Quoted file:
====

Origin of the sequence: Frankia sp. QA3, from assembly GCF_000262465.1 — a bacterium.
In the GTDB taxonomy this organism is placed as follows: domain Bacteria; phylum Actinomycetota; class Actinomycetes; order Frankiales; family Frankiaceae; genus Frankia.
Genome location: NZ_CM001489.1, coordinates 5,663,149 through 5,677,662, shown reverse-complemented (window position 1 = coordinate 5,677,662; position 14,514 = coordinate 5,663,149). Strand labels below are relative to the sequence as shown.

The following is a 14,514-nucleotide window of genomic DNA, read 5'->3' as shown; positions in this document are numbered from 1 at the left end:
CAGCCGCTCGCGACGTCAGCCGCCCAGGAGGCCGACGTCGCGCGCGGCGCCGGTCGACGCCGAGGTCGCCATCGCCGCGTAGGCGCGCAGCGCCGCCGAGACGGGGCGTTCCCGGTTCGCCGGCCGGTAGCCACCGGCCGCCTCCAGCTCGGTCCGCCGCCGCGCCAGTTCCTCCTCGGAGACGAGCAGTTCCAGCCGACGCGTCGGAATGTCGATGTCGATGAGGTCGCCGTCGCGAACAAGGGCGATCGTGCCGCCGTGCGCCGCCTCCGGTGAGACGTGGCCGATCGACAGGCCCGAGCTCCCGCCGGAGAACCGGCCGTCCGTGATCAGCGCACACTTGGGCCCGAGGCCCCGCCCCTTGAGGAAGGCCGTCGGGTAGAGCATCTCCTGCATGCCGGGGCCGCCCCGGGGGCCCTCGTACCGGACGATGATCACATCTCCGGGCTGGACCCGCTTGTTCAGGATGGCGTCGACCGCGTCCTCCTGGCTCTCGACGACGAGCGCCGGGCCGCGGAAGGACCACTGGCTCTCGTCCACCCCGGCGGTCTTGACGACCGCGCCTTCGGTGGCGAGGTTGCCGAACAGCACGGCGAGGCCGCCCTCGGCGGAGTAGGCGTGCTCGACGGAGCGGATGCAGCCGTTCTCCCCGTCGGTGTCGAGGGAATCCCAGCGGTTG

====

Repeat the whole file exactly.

Origin of the sequence: Frankia sp. QA3, from assembly GCF_000262465.1 — a bacterium.
In the GTDB taxonomy this organism is placed as follows: domain Bacteria; phylum Actinomycetota; class Actinomycetes; order Frankiales; family Frankiaceae; genus Frankia.
Genome location: NZ_CM001489.1, coordinates 5,663,149 through 5,677,662, shown reverse-complemented (window position 1 = coordinate 5,677,662; position 14,514 = coordinate 5,663,149). Strand labels below are relative to the sequence as shown.

The following is a 14,514-nucleotide window of genomic DNA, read 5'->3' as shown; positions in this document are numbered from 1 at the left end:
CAGCCGCTCGCGACGTCAGCCGCCCAGGAGGCCGACGTCGCGCGCGGCGCCGGTCGACGCCGAGGTCGCCATCGCCGCGTAGGCGCGCAGCGCCGCCGAGACGGGGCGTTCCCGGTTCGCCGGCCGGTAGCCACCGGCCGCCTCCAGCTCGGTCCGCCGCCGCGCCAGTTCCTCCTCGGAGACGAGCAGTTCCAGCCGACGCGTCGGAATGTCGATGTCGATGAGGTCGCCGTCGCGAACAAGGGCGATCGTGCCGCCGTGCGCCGCCTCCGGTGAGACGTGGCCGATCGACAGGCCCGAGCTCCCGCCGGAGAACCGGCCGTCCGTGATCAGCGCACACTTGGGCCCGAGGCCCCGCCCCTTGAGGAAGGCCGTCGGGTAGAGCATCTCCTGCATGCCGGGGCCGCCCCGGGGGCCCTCGTACCGGACGATGATCACATCTCCGGGCTGGACCCGCTTGTTCAGGATGGCGTCGACCGCGTCCTCCTGGCTCTCGACGACGAGCGCCGGGCCGCGGAAGGACCACTGGCTCTCGTCCACCCCGGCGGTCTTGACGACCGCGCCTTCGGTGGCGAGGTTGCCGAACAGCACGGCGAGGCCGCCCTCGGCGGAGTAGGCGTGCTCGACGGAGCGGATGCAGCCGTTCTCCCCGTCGGTGTCGAGGGAATCCCAGCGGTTG